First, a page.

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Japan black (also called simply japan) is a lacquer or varnish suitable for many substrates but known especially for its use on iron and steel. It is so named due to the history of black lacquer being associated in the West with products from Japan. Its high bitumen content provides a protective finish that is durable and dries quickly. This allowed japan black to be used extensively in the production of automobiles in the early 20th century in the United States. It can also be called japan lacquer and Brunswick black. Used as a verb, japan means "to finish in japan black." Thus japanning and japanned are terms describing the process and its products.
Japan black consisted mostly of an asphaltic base dissolved in naphtha or turpentine, sometimes with other varnish ingredients, such as linseed oil. It is applied directly to metal parts, and then baked at about 200°C (400°F) for up to an hour.
Japan black's popularity was due in part to its durability as an automotive finish. However, it was the ability of japan black to dry quickly that made it a favorite of early mass-produced automobiles such as Henry Ford's Model T. The Ford company's reliance on japan black led Henry Ford to quip "Any customer can have a car painted any colour that he wants so long as it is black".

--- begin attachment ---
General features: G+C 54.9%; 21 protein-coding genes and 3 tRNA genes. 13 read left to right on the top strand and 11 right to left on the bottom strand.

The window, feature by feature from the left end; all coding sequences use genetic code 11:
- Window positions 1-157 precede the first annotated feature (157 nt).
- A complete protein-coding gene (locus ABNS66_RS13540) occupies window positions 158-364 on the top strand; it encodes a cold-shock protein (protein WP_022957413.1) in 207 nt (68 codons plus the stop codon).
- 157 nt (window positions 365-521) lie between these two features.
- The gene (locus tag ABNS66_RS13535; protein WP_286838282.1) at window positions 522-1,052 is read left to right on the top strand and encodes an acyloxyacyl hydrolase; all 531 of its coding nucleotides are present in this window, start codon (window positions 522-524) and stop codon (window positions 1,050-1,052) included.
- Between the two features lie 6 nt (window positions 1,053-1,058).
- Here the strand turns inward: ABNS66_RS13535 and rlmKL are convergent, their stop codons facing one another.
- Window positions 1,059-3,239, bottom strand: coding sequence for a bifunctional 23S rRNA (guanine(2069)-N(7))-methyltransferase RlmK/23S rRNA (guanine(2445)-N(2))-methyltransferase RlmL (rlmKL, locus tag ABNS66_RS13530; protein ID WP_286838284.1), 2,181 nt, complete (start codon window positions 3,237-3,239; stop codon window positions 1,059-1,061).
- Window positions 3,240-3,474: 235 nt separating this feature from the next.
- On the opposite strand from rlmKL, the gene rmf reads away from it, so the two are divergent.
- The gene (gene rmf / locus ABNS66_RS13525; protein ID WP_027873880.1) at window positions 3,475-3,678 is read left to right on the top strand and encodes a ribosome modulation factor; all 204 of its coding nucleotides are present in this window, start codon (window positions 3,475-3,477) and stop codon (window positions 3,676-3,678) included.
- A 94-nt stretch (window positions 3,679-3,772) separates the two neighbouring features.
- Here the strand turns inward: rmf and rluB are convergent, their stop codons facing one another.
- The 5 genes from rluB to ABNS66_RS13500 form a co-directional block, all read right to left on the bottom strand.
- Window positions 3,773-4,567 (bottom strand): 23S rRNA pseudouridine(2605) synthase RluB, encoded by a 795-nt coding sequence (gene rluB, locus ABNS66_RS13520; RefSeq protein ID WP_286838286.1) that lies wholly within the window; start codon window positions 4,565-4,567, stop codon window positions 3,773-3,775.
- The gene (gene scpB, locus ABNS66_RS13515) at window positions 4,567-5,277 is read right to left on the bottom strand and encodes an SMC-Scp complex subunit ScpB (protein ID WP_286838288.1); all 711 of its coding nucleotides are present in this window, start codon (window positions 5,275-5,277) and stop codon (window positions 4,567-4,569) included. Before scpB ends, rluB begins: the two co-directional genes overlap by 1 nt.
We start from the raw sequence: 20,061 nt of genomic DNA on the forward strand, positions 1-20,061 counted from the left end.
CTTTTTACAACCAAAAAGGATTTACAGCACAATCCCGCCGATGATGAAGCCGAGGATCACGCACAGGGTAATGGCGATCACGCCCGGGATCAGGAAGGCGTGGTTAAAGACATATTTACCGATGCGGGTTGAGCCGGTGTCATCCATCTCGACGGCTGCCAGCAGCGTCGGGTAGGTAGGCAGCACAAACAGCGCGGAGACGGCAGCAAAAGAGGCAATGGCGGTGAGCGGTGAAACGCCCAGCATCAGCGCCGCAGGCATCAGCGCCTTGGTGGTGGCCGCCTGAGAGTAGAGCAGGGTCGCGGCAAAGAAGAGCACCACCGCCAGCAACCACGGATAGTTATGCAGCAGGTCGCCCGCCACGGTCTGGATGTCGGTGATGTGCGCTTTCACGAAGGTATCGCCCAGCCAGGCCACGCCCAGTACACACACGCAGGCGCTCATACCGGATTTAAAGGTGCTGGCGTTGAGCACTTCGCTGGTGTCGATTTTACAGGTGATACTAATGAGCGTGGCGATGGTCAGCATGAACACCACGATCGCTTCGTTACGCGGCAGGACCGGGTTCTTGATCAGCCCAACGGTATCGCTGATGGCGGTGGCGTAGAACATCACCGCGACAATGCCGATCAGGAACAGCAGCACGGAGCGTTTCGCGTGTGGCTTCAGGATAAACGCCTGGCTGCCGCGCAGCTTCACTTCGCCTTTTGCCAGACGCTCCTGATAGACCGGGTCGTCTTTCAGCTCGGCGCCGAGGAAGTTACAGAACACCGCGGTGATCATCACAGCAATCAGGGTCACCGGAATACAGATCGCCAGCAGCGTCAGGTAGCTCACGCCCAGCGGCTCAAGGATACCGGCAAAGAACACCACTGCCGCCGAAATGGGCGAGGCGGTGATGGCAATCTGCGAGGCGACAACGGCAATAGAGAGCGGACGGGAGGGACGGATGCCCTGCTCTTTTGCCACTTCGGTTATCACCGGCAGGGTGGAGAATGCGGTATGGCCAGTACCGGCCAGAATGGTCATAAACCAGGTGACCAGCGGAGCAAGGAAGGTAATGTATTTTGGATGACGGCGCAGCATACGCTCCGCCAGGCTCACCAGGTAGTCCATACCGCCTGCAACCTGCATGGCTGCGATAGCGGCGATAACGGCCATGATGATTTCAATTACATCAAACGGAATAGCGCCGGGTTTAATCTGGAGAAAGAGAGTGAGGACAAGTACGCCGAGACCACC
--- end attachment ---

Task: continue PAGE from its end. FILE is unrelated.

Ford used two formulations of japan black, F-101 and F-102 (renamed M-101 and M-102 after March 15, 1922). F-101, the "First Coat Black Elastic Japan", was used as the basic coat applied directly to the metal, while F-102, "Finish Coat Elastic Black Japan", was applied over the first layer. Their compositions were similar: 25-35% asphalt and 10% linseed oil with lead and iron-based dryers, dissolved in 55% thinners (mineral spirits, turpentine substitute or naphtha). The F-101 also had 1-3% of carbon black added as a pigment. The asphalt used in the Ford formulations was specified to be Gilsonite. This has long been used in formulations of paint for use on ironware as it increases the elasticity of the paint layer, allowing it to adhere to steel subjected to vibration, deformation and thermal expansion without cracking or peeling. It is also cheap, yields a glossy dark surface, and acts as a curing agent for the oil[dubious ].
While other colors were available for automotive finishes, early colored variants of automotive lacquers could take up to 14 days to cure, whereas japan black would cure in 48 hours or less. Thus variously colored pre-1925 car bodies were usually consigned to special orders, or custom bodied luxury automobiles.
The development of quick-drying nitrocellulose lacquers (pyroxylins) which could be colored to suit the needs of the buying public in the 1920s led to the disuse of japan black by the end of the 1920s. In 1924, General Motors introduced "True Blue" Duco (a product of DuPont) nitrocellulose lacquer on its 1925 model Oakland automobile marque products.
- Niimura, Noriyasu; Miyakoshi, Tetsuo (2003) Characterization of Natural Resin Films and Identification of Ancient Coating . J. Mass Spectrom. Soc. Jpn. 51, 440. JOI:JST.JSTAGE/massspec/51.439[dead link]
- "Solvents Industry Group : Solvents Industry Group". Americansolventscouncil.org. Retrieved 2009-12-08.
- Henry Ford, Samuel Crowther (1922). My Life and Work. Doubleday. p. 72.
- See Pontypool japan
- "P-R". Mtfca.com. Retrieved 2009-12-08.